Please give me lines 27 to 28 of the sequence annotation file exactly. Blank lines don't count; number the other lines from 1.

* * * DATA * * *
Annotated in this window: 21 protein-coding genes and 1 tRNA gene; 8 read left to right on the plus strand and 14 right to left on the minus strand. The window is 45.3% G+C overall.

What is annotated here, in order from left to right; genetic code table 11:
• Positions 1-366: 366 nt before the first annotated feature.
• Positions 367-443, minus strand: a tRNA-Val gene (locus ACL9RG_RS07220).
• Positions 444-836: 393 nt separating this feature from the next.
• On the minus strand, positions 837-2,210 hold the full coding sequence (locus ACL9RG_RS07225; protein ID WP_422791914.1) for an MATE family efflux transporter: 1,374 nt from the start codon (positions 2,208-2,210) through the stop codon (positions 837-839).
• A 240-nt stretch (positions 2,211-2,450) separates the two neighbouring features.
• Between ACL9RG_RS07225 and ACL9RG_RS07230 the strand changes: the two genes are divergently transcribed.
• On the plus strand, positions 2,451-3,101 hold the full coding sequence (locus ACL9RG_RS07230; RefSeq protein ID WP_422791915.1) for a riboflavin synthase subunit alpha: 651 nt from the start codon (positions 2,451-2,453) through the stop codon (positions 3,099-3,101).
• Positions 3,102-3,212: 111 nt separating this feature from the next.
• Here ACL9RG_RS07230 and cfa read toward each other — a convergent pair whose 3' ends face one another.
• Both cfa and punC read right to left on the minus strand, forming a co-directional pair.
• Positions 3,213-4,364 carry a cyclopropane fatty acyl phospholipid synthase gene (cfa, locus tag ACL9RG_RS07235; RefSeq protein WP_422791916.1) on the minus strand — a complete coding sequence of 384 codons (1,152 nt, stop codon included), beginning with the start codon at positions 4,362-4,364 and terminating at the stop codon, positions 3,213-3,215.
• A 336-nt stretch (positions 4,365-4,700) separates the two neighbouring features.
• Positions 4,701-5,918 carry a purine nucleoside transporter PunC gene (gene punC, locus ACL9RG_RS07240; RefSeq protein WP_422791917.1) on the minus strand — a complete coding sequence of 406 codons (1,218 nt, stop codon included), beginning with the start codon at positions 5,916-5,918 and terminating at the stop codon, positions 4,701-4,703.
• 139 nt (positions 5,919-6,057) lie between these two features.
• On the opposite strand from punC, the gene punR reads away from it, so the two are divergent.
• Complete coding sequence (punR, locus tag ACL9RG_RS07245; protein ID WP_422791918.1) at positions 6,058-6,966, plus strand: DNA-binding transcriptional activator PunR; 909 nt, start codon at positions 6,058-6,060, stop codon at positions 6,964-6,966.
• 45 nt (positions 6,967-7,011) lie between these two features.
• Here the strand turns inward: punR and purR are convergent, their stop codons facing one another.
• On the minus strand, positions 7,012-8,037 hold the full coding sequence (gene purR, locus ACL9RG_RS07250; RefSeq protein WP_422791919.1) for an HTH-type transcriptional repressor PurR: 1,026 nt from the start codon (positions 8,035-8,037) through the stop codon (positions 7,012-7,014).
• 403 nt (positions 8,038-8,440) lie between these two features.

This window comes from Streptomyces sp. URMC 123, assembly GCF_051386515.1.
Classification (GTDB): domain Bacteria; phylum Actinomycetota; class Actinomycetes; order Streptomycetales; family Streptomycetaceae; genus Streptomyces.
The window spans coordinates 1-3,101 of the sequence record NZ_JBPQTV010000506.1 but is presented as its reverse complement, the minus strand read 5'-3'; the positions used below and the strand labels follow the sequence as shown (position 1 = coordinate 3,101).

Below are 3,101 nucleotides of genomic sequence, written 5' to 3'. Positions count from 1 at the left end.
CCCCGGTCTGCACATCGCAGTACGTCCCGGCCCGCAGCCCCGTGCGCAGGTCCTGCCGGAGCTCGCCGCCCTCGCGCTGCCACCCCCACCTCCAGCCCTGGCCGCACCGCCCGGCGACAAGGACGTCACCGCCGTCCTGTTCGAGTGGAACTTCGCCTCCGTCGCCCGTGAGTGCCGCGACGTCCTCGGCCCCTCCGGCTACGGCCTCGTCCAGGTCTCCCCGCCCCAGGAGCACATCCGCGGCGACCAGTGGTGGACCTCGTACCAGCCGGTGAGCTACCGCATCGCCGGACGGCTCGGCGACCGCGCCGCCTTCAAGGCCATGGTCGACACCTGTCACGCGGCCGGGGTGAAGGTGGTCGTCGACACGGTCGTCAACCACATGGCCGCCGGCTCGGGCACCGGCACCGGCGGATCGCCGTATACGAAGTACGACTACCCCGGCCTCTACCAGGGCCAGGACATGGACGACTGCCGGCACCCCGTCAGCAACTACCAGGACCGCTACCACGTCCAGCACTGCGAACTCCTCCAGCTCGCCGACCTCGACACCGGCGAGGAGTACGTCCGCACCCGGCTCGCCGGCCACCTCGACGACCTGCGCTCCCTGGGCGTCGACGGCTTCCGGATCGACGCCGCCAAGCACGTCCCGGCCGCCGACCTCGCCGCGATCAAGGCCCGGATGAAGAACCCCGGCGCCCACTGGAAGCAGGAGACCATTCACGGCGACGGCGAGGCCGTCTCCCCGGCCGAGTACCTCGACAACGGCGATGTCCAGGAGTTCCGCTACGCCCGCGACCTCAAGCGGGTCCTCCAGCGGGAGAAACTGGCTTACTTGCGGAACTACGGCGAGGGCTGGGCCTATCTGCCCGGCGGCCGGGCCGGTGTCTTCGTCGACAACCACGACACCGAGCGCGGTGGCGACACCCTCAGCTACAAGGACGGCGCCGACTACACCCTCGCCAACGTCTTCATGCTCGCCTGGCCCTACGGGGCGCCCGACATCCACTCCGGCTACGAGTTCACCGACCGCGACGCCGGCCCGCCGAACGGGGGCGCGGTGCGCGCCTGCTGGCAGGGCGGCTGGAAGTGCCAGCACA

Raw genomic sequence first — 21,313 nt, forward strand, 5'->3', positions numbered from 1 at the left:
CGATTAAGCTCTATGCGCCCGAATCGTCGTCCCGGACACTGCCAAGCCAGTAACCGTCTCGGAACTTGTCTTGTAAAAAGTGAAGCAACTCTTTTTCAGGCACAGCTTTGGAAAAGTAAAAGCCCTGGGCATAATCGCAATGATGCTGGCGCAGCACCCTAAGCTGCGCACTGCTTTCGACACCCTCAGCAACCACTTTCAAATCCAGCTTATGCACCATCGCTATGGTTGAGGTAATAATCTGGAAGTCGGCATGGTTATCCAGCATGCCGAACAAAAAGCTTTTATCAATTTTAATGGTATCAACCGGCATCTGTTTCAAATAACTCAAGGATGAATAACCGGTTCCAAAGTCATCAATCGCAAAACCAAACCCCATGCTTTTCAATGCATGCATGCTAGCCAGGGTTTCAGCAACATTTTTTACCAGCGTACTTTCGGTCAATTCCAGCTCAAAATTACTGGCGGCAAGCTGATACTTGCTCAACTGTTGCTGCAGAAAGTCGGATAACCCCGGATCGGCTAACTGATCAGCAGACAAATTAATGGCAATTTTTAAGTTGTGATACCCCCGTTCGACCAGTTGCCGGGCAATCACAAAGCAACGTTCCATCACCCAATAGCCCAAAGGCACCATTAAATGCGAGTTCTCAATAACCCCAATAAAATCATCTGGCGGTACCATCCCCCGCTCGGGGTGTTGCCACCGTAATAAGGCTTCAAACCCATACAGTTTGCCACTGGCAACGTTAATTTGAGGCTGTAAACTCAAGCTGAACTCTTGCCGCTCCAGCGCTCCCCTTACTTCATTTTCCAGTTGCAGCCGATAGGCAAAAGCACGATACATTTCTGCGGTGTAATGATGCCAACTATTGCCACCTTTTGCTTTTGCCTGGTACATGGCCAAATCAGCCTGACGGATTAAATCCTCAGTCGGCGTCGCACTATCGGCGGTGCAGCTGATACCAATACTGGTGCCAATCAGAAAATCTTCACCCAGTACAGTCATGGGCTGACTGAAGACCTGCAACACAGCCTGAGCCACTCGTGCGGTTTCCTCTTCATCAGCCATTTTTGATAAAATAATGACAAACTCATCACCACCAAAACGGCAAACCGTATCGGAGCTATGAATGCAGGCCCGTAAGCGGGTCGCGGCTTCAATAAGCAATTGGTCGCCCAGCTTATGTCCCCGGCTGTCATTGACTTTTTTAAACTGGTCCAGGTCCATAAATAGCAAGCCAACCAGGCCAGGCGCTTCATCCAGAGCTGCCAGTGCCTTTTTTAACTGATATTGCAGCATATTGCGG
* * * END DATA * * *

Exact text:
CCCCGGTCTGCACATCGCAGTACGTCCCGGCCCGCAGCCCCGTGCGCAGGTCCTGCCGGAGCTCGCCGCCCTCGCGCTGCCACCCCCACCTCCAGCCCTGGCCGCACCGCCCGGCGACAAGGACGTCACCGCCGTCCTGTTCGAGTGGAACTTCGCCTCCGTCGCCCGTGAGTGCCGCGACGTCCTCGGCCCCTCCGGCTACGGCCTCGTCCAGGTCTCCCCGCCCCAGGAGCACATCCGCGGCGACCAGTGGTGGACCTCGTACCAGCCGGTGAGCTACCGCATCGCCGGACGGCTCGGCGACCGCGCCGCCTTCAAGGCCATGGTCGACACCTGTCACGCGGCCGGGGTGAAGGTGGTCGTCGACACGGTCGTCAACCACATGGCCGCCGGCTCGGGCACCGGCACCGGCGGATCGCCGTATACGAAGTACGACTACCCCGGCCTCTACCAGGGCCAGGACATGGACGACTGCCGGCACCCCGTCAGCAACTACCAGGACCGCTACCACGTCCAGCACTGCGAACTCCTCCAGCTCGCCGACCTCGACACCGGCGAGGAGTACGTCCGCACCCGGCTCGCCGGCCACCTCGACGACCTGCGCTCCCTGGGCGTCGACGGCTTCCGGATCGACGCCGCCAAGCACGTCCCGGCCGCCGACCTCGCCGCGATCAAGGCCCGGATGAAGAACCCCGGCGCCCACTGGAAGCAGGAGACCATTCACGGCGACGGCGAGGCCGTCTCCCCGGCCGAGTACCTCGACAACGGCGATGTCCAGGAGTTCCGCTACGCCCGCGACCTCAAGCGGGTCCTCCAGCGGGAGAAACTGGCTTACTTGCGGAACTACGGCGAGGGCTGGGCCTATCTGCCCGGCGGCCGGGCCGGTGTCTTCGTCGACAACCACGACACCGAGCGCGGTGGCGACACCCTCAGCTACAAGGACGGCGCCGACTACACCCTCGCCAACGTCTTCATGCTCGCCTGGCCCTACGGGGCGCCCGACATCCACTCCGGCTACGAGTTCACCGACCGCGACGCCGGCCCGCCGAACGGGGGCGCGGTGCGCGCCTGCTGGCAGGGCGGCTGGAAGTGCCAGCACA

Raw genomic sequence first — 21,313 nt, forward strand, 5'->3', positions numbered from 1 at the left: